By Susan JAMES
all me a doubter but I wasn’t sure the universe was ready for yet another Marvel superhero saving the planet and fighting for truth and justice. But given that “Dr. Strange” has enlisted the talents of the supersized Benedict Cumberbatch, actor extraordinaire and BBC’s sterling Sherlock Holmes, I shouldn’t have had any doubts. Cumberbatch delivers a multi-layered Dr. Stephen Strange, who is arrogant and off-putting and strangely (sorry about that) compelling. In writer-director Scott Derrickson’s hands, “Dr. Strange” makes a powerful case for itself.
The story is the same old same old – you know the one – evil entity with badly misguided minions that tries to destroy mankind for nefarious reasons. In this case, the evil entity is called Dormammu, a supernatural being that offers eternal life to those who follow it. Dormammu’s nemesis is the Ancient One (Tilda Swinton), leader of a hidden order headquartered in Nepal, who teaches her acolytes how to channel magical and mystic forces for good and is now under supernatural siege by a handful of rogue students led by Kaecilius (Mads Mikkelsen). Kaecilius and company must destroy the Ancient One and her order so that they can join Dormammu and become immortal.
Enter Dr. Stephen Strange. A hyper-arrogant, supremely gifted neurosurgeon whose hands have been permanently maimed in a car crash, Strange is looking for any way possible to restore his shattered fingers. In his search he meets Jonathan Pangborn (Benjamin Bratt), a paraplegic now cured after what appeared to be untreatable damage. A cryptic conversation with Pangborn puts Strange on the road to Nepal to discover the secrets of the universe from the Ancient One. In the process he gains two friends, both confidantes of the Ancient One, Karl Mordo (a memorable Chiwetel Ejiofor) and gatekeeper Wong (Benedict Wong). Together they take on the Ancient One’s fight against Dormammu.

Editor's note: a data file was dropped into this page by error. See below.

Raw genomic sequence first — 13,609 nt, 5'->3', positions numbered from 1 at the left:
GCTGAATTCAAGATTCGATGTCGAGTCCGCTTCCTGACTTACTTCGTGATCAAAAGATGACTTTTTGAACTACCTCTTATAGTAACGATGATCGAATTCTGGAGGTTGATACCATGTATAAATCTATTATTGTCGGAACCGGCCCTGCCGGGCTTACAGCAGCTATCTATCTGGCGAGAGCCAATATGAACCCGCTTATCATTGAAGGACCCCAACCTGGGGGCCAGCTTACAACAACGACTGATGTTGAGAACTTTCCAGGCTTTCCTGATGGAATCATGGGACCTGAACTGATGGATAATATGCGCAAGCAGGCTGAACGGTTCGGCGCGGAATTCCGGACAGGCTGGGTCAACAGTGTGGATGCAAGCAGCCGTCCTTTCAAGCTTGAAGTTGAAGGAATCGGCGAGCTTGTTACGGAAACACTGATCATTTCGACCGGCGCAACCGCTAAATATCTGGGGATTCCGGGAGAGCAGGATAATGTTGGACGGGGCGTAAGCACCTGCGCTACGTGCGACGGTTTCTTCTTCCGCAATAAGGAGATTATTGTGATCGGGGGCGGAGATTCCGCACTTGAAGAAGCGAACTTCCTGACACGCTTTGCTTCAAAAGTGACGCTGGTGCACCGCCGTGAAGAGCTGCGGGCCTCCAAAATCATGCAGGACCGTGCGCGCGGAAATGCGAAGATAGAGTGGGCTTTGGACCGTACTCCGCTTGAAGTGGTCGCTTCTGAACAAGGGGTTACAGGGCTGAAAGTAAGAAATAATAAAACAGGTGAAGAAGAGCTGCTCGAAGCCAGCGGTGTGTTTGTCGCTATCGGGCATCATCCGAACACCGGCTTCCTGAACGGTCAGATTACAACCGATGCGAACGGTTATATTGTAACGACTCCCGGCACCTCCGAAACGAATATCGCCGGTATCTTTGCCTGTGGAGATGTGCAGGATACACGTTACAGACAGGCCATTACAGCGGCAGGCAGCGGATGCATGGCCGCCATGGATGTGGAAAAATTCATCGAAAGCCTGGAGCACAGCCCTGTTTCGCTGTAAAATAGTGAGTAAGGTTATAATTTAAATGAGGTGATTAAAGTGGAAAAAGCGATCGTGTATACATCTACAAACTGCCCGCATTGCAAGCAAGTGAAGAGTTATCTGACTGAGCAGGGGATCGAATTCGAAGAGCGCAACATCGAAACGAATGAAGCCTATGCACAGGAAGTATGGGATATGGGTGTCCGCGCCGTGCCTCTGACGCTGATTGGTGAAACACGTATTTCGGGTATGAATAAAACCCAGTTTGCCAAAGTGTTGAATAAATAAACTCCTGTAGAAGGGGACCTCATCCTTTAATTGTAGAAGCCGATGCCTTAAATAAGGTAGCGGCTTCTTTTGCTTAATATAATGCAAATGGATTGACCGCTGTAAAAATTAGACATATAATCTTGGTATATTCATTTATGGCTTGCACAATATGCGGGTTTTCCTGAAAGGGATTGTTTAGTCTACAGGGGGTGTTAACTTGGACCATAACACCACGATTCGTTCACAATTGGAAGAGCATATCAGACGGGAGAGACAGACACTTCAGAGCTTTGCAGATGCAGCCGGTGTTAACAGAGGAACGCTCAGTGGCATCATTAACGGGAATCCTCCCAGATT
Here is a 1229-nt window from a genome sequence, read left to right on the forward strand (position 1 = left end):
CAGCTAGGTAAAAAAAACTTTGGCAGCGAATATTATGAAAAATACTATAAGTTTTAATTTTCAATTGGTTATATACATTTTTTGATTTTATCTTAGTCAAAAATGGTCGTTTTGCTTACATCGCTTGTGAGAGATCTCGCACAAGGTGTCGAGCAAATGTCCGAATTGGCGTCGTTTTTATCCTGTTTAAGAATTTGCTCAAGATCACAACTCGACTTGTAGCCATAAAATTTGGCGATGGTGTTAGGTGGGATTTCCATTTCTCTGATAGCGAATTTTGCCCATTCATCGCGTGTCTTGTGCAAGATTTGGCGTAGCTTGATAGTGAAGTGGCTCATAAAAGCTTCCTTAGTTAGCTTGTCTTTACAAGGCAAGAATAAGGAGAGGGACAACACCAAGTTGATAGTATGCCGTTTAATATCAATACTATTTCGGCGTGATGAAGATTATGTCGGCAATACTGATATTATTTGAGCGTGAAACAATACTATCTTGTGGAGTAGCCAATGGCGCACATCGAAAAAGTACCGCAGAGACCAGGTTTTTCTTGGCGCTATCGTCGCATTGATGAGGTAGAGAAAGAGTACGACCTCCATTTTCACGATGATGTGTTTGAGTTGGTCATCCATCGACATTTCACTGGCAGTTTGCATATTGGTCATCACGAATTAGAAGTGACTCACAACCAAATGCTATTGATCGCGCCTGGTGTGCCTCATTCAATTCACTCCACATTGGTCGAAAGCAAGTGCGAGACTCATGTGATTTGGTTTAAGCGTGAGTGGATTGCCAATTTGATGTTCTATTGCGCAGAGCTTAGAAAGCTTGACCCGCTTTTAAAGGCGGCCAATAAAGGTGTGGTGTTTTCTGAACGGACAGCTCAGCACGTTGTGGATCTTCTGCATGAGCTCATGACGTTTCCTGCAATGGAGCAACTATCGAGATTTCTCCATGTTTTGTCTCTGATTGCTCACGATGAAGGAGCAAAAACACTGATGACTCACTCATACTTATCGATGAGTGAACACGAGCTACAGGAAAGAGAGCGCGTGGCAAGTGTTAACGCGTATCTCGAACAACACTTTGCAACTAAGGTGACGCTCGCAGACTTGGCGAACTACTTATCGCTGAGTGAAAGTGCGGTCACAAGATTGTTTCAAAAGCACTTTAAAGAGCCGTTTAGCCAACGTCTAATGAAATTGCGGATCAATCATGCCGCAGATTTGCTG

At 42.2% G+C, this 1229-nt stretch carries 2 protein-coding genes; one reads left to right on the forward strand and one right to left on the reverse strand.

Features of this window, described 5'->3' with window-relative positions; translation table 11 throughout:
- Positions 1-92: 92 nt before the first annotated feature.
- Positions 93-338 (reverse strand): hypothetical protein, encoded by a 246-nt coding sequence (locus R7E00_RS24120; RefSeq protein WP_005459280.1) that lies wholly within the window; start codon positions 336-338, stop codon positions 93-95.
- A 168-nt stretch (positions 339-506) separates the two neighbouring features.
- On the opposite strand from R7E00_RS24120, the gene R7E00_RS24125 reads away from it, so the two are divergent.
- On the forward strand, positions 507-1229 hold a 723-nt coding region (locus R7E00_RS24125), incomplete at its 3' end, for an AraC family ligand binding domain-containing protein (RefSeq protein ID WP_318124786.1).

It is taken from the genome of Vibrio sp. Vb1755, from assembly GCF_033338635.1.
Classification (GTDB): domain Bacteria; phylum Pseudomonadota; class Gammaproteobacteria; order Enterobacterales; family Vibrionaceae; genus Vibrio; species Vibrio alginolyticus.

As with all Marvel superhero movies, the stakes here are basically the same. Good fights evil and mankind’s ability to mirror both aspects, often at the same time, causes problems for the hero who is, himself, imperfect. There is a supportive but ultimately disposable female character played by Rachel McAdams, but this is a buddy bro movie all the way. The exception to this is the Tilda Swinton casting decision for the role of the Ancient One, a controversial choice for which director Derrickson has taken some heat by casting a British woman in the role of a Chinese man.
Visually the film is stunning, especially the sequences between Strange and the Ancient One at the beginning of their relationship when AO opens the doctor’s astral mind and shows the skeptical neophyte that there is more in heaven and earth than he has any knowledge of. Another key aspect of the movie that works well is that it doesn’t take itself too seriously. Like its fellow Marvel “Iron Man,” humor plays a large part in breaking the drama into relatable bites. Here Cumberbatch’s comic timing plays to the story’s advantage and helps us relate to him as a man beneath the superhero outfit. Does the movie run a bit too long? Probably. Does Dormammu look like a malicious, planet-eating Groot? Possibly. Does the Disney-Marvel franchise have a new hit on its hands? Unquestionably.
See you at the movies!